Vonn, 25, of Vail, Colo., has become a juggernaut on the World Cup tour, dominating the speed events as she barrels down the world's mountains toward a potential third consecutive World Cup overall title.
She has eclipsed Tamara McKinney and Picabo Street to become the most decorated woman skier in U.S. history.
Building a 'team within a team'
Look at Vonn and see the face of these Games, a seemingly perfect combination of beauty, grace, strength, maturity and competitiveness. On top of all that, the 5-10, 160-pound Vonn, who spent her early childhood in Minnesota, is outgoing and friendly, described as "Minnesota nice."
She has an unusually light touch on the snow, the courage to seek the fastest line, the physical power to hold that line, a dogged work ethic and the perfect downhiller's body, seemingly everything she needs to be the best.
But look behind Vonn and see her incomparable support team and witness what might be the real reason she has become the world's best skier.
See Thomas, her husband since September 2007, a former U.S. ski team racer who has become her fulltime unofficial coach and adviser, traveling to all her races and working alongside the U.S. team coaches.
See Heinz Haemmerle, her veteran Austrian ski technician who previously tuned the skis of two-time World Cup overall champion Bode Miller and Austrian Olympic downhill champion Patrick Ortlieb.
See Martin Hager and Oliver Saringer, the physical trainer and physiotherapist supplied by one of Vonn's primary sponsors, Red Bull, the Austrian company that produces the world's most popular energy drink.
Hager and Saringer have reshaped and fine-tuned Vonn's body and her endurance to the point where she has become the beauty and the beast on the World Cup tour.
Lindsey calls it her "team within a team." Thomas came up with the name Vonntourage.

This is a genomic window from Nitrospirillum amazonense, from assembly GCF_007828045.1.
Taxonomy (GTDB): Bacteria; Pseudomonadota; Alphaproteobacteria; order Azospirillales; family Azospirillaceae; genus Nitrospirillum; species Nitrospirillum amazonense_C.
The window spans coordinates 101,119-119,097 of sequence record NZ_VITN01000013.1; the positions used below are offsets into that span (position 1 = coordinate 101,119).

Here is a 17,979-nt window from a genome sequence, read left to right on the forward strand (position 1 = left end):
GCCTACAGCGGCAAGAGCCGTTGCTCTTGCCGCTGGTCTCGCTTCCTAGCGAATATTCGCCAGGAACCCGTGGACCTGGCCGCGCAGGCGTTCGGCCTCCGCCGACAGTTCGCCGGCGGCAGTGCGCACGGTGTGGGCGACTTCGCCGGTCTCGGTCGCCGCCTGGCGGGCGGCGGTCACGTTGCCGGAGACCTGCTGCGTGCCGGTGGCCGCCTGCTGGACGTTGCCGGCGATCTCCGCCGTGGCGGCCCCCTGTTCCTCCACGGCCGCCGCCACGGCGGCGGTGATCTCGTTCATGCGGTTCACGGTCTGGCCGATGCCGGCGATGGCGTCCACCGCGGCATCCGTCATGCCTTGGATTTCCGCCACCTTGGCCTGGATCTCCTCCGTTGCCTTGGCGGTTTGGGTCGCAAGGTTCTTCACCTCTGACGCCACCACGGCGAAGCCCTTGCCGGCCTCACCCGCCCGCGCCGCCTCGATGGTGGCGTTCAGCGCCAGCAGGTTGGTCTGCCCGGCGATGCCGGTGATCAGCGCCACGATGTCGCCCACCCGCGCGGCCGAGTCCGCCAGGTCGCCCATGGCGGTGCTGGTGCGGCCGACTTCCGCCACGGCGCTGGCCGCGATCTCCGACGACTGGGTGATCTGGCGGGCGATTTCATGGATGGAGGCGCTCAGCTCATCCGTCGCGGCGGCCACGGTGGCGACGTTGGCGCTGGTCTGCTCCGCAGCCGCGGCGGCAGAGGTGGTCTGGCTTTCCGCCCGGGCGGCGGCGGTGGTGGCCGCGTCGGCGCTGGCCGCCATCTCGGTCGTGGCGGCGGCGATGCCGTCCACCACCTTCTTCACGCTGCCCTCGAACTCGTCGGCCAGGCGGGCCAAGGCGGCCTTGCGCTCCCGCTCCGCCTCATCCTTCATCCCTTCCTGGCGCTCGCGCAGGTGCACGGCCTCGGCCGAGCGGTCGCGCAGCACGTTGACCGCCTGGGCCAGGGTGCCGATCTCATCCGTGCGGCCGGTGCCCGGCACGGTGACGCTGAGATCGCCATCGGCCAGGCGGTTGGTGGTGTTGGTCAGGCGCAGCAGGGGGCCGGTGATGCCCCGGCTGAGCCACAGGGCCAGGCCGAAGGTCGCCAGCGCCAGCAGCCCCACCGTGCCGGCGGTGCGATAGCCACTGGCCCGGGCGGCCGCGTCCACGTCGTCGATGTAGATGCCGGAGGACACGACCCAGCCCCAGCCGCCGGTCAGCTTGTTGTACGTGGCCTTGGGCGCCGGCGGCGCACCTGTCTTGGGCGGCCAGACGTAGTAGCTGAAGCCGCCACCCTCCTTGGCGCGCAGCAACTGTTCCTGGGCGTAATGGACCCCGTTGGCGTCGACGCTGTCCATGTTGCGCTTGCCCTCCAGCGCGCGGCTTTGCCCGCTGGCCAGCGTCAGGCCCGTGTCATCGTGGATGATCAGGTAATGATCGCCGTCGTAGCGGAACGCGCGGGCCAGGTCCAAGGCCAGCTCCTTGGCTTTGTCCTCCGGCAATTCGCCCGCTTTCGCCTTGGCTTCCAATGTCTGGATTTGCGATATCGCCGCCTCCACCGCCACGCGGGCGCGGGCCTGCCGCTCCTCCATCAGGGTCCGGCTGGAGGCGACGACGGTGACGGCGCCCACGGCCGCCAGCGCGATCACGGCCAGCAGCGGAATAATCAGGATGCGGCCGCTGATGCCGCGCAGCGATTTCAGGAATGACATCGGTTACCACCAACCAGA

Shifting into crisis mode
In the past 10 days, the Vonntourage was challenged like never before.
Saringer worked on Vonn around the clock, performing lymph drainage (a type of massage used to improve flow and drainage and speed healing), cheese therapy (wrapping an injury in Austrian topfen cheese, thought by some to promote healing), swathing the shin in castor oil and wrapping it in saran wrap.
"Oliver was basically in charge of healing her," Thomas says.
To maintain her fitness, Hager put her on a hand bike routine instead of her normal cycle training.
The toughest part might have been handling her emotional care. She was, in a word, freaked.
"When she was laying in the snow, she thought her leg was broken," Thomas says. "She was crushed."
Things looks grim, and Vonn feared the worst. A broken leg. No Olympics, after having been shut out of the medals race four years ago, when she competed with terrible pain in her back and hip after crashing in an Olympic downhill training run.
She refused to allow an X-ray.
"She didn't want to know if it was broken," Thomas says. "We all tried to push her to do it. She just wanted to do the therapy and just not know. I thought it was silly, but that's what she wanted."
Turns out the leg wasn't broken, and the Vonntourage is now in Whistler, where it appears there will no shortage of day-to-day Vonn drama.
Behind the scenes, her team will be working overtime.